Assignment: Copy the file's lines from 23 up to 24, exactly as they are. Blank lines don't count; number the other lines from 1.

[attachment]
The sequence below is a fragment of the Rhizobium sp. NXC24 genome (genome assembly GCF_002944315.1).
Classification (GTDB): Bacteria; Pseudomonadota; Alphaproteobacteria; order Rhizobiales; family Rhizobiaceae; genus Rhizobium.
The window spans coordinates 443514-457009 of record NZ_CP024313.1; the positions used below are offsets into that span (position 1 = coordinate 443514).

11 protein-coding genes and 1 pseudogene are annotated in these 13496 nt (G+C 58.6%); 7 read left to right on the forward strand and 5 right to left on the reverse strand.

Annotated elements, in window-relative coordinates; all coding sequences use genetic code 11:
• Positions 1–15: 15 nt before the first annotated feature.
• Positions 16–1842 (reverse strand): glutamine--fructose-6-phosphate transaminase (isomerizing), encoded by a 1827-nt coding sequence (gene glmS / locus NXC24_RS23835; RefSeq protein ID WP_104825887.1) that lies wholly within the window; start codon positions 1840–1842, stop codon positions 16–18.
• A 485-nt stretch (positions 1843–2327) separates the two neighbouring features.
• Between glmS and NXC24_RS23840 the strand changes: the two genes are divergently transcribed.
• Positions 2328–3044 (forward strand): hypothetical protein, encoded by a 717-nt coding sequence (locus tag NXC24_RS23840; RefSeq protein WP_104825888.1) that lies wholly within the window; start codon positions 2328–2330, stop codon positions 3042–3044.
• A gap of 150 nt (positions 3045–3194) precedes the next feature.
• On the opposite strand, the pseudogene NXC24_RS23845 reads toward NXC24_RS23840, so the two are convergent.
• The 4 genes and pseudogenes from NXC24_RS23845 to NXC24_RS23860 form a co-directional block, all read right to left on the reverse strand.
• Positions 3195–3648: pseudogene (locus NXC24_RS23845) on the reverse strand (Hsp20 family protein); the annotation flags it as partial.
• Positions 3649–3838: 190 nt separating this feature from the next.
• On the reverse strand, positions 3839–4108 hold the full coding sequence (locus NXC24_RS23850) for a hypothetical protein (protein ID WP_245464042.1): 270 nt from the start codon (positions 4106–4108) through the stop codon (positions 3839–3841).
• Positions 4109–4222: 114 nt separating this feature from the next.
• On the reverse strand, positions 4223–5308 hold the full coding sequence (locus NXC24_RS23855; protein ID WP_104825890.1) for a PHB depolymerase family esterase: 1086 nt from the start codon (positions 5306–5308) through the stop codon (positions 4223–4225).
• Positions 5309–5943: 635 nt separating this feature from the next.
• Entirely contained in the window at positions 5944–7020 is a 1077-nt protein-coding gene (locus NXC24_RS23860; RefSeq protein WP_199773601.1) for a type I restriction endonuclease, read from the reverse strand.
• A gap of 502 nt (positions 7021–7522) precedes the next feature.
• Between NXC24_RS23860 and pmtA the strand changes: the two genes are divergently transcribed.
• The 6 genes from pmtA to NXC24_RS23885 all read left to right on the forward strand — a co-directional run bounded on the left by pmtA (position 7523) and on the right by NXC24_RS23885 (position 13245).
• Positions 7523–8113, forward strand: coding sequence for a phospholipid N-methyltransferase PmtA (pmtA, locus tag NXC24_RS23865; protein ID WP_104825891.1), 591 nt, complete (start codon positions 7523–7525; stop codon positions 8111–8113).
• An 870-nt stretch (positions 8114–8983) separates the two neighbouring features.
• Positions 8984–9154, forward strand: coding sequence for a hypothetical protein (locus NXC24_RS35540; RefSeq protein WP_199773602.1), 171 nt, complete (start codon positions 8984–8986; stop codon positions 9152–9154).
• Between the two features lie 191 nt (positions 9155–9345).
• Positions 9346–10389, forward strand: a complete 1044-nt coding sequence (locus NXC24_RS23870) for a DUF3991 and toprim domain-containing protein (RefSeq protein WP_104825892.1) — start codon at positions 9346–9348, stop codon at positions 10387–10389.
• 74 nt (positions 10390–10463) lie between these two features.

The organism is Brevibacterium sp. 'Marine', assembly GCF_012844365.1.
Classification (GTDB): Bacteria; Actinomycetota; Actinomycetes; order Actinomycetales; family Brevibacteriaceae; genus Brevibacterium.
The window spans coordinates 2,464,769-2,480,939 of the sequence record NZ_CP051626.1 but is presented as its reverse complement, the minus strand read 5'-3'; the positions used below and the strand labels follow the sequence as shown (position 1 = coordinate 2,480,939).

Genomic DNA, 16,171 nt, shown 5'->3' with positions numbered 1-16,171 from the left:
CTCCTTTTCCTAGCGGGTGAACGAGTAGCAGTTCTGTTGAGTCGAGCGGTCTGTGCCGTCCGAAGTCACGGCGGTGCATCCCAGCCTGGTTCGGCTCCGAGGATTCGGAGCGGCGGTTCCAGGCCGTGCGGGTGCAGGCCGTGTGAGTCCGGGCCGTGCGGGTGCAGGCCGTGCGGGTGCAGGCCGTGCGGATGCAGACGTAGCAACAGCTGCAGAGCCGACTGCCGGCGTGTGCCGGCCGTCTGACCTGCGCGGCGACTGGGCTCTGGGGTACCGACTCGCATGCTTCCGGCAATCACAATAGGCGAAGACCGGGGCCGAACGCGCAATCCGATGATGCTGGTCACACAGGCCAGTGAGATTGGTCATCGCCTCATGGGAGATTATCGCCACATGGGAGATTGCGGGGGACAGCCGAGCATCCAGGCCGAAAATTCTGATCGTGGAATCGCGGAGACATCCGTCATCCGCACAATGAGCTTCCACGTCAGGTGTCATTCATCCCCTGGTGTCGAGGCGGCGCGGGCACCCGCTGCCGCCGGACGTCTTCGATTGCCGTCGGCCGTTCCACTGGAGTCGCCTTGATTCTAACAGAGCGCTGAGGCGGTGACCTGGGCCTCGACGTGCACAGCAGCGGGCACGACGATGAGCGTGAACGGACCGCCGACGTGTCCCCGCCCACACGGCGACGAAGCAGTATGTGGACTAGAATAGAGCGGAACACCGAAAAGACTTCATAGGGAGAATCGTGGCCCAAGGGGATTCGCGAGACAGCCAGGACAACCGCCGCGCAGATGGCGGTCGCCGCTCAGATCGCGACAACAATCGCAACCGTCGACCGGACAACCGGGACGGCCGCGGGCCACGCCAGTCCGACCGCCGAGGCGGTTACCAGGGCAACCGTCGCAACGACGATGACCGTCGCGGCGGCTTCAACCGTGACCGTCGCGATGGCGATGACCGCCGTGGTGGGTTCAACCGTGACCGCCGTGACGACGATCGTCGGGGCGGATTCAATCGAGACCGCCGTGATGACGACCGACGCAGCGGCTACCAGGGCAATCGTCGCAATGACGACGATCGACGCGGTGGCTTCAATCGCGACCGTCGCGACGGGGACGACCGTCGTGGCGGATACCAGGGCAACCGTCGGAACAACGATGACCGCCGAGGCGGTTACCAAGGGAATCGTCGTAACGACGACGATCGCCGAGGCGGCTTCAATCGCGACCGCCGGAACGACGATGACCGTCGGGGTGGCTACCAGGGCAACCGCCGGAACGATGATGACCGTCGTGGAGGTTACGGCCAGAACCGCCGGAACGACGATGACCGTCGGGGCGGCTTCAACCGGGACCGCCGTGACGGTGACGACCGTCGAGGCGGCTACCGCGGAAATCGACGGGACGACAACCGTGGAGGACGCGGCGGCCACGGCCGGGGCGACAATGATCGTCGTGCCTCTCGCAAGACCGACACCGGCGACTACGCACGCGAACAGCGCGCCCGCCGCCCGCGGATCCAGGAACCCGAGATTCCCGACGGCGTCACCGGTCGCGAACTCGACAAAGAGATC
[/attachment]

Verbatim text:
• The 6 genes from pmtA to NXC24_RS23885 all read left to right on the forward strand — a co-directional run bounded on the left by pmtA (position 7523) and on the right by NXC24_RS23885 (position 13245).
• Positions 7523–8113, forward strand: coding sequence for a phospholipid N-methyltransferase PmtA (pmtA, locus tag NXC24_RS23865; protein ID WP_104825891.1), 591 nt, complete (start codon positions 7523–7525; stop codon positions 8111–8113).